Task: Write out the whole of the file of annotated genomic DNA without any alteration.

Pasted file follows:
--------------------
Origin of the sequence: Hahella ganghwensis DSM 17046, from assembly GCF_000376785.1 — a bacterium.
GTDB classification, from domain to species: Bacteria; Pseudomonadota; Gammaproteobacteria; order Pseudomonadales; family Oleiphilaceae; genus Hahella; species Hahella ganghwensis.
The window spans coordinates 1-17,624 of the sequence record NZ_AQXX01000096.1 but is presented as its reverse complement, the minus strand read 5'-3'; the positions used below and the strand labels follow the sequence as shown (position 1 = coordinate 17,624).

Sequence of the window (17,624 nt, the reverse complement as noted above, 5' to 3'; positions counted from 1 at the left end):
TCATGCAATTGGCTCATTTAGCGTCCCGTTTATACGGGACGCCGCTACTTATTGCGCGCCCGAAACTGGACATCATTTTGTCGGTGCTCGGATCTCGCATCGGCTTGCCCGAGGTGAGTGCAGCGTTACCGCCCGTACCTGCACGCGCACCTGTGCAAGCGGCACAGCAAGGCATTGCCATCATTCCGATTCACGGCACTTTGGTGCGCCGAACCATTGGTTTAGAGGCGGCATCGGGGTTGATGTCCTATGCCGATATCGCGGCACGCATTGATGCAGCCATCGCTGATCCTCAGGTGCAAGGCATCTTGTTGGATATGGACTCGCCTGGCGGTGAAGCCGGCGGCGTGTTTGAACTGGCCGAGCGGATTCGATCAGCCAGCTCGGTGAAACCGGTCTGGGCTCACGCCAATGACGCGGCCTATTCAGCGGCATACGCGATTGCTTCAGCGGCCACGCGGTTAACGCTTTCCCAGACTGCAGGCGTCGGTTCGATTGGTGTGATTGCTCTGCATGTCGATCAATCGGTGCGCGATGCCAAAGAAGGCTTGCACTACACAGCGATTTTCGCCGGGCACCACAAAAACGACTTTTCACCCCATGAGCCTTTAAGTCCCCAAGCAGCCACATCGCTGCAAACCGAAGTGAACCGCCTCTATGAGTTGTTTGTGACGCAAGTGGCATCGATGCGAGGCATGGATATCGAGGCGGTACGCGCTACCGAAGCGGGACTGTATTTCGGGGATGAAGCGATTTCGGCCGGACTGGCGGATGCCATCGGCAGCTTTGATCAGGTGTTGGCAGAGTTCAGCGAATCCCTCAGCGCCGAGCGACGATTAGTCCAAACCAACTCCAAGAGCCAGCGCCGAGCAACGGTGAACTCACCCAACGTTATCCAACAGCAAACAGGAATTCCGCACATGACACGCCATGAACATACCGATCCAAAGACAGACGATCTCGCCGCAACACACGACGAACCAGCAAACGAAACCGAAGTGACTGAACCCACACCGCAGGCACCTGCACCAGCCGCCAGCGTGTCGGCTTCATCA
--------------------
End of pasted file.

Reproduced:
Origin of the sequence: Hahella ganghwensis DSM 17046, from assembly GCF_000376785.1 — a bacterium.
GTDB classification, from domain to species: Bacteria; Pseudomonadota; Gammaproteobacteria; order Pseudomonadales; family Oleiphilaceae; genus Hahella; species Hahella ganghwensis.
The window spans coordinates 1-17,624 of the sequence record NZ_AQXX01000096.1 but is presented as its reverse complement, the minus strand read 5'-3'; the positions used below and the strand labels follow the sequence as shown (position 1 = coordinate 17,624).

Sequence of the window (17,624 nt, the reverse complement as noted above, 5' to 3'; positions counted from 1 at the left end):
TCATGCAATTGGCTCATTTAGCGTCCCGTTTATACGGGACGCCGCTACTTATTGCGCGCCCGAAACTGGACATCATTTTGTCGGTGCTCGGATCTCGCATCGGCTTGCCCGAGGTGAGTGCAGCGTTACCGCCCGTACCTGCACGCGCACCTGTGCAAGCGGCACAGCAAGGCATTGCCATCATTCCGATTCACGGCACTTTGGTGCGCCGAACCATTGGTTTAGAGGCGGCATCGGGGTTGATGTCCTATGCCGATATCGCGGCACGCATTGATGCAGCCATCGCTGATCCTCAGGTGCAAGGCATCTTGTTGGATATGGACTCGCCTGGCGGTGAAGCCGGCGGCGTGTTTGAACTGGCCGAGCGGATTCGATCAGCCAGCTCGGTGAAACCGGTCTGGGCTCACGCCAATGACGCGGCCTATTCAGCGGCATACGCGATTGCTTCAGCGGCCACGCGGTTAACGCTTTCCCAGACTGCAGGCGTCGGTTCGATTGGTGTGATTGCTCTGCATGTCGATCAATCGGTGCGCGATGCCAAAGAAGGCTTGCACTACACAGCGATTTTCGCCGGGCACCACAAAAACGACTTTTCACCCCATGAGCCTTTAAGTCCCCAAGCAGCCACATCGCTGCAAACCGAAGTGAACCGCCTCTATGAGTTGTTTGTGACGCAAGTGGCATCGATGCGAGGCATGGATATCGAGGCGGTACGCGCTACCGAAGCGGGACTGTATTTCGGGGATGAAGCGATTTCGGCCGGACTGGCGGATGCCATCGGCAGCTTTGATCAGGTGTTGGCAGAGTTCAGCGAATCCCTCAGCGCCGAGCGACGATTAGTCCAAACCAACTCCAAGAGCCAGCGCCGAGCAACGGTGAACTCACCCAACGTTATCCAACAGCAAACAGGAATTCCGCACATGACACGCCATGAACATACCGATCCAAAGACAGACGATCTCGCCGCAACACACGACGAACCAGCAAACGAAACCGAAGTGACTGAACCCACACCGCAGGCACCTGCACCAGCCGCCAGCGTGTCGGCTTCATCA